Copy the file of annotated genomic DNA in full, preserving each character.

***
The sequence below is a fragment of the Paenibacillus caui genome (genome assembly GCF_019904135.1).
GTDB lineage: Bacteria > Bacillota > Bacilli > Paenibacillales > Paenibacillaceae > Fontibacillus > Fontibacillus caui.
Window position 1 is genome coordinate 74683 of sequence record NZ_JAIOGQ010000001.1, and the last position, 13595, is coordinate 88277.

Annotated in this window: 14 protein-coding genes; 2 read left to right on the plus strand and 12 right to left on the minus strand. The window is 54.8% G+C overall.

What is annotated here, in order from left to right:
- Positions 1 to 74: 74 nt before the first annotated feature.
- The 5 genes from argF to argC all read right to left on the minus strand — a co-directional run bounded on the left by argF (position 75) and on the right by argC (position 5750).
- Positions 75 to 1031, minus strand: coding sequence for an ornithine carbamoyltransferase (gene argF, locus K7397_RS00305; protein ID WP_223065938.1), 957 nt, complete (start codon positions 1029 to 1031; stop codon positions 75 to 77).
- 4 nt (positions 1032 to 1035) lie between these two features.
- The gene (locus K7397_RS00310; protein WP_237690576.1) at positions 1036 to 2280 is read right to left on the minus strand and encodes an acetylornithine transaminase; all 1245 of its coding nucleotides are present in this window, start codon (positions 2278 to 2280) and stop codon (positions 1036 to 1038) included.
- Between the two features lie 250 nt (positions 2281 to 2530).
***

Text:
The sequence below is a fragment of the Paenibacillus caui genome (genome assembly GCF_019904135.1).
GTDB lineage: Bacteria > Bacillota > Bacilli > Paenibacillales > Paenibacillaceae > Fontibacillus > Fontibacillus caui.
Window position 1 is genome coordinate 74683 of sequence record NZ_JAIOGQ010000001.1, and the last position, 13595, is coordinate 88277.

Annotated in this window: 14 protein-coding genes; 2 read left to right on the plus strand and 12 right to left on the minus strand. The window is 54.8% G+C overall.

What is annotated here, in order from left to right:
- Positions 1 to 74: 74 nt before the first annotated feature.
- The 5 genes from argF to argC all read right to left on the minus strand — a co-directional run bounded on the left by argF (position 75) and on the right by argC (position 5750).
- Positions 75 to 1031, minus strand: coding sequence for an ornithine carbamoyltransferase (gene argF, locus K7397_RS00305; protein ID WP_223065938.1), 957 nt, complete (start codon positions 1029 to 1031; stop codon positions 75 to 77).
- 4 nt (positions 1032 to 1035) lie between these two features.
- The gene (locus K7397_RS00310; protein WP_237690576.1) at positions 1036 to 2280 is read right to left on the minus strand and encodes an acetylornithine transaminase; all 1245 of its coding nucleotides are present in this window, start codon (positions 2278 to 2280) and stop codon (positions 1036 to 1038) included.
- Between the two features lie 250 nt (positions 2281 to 2530).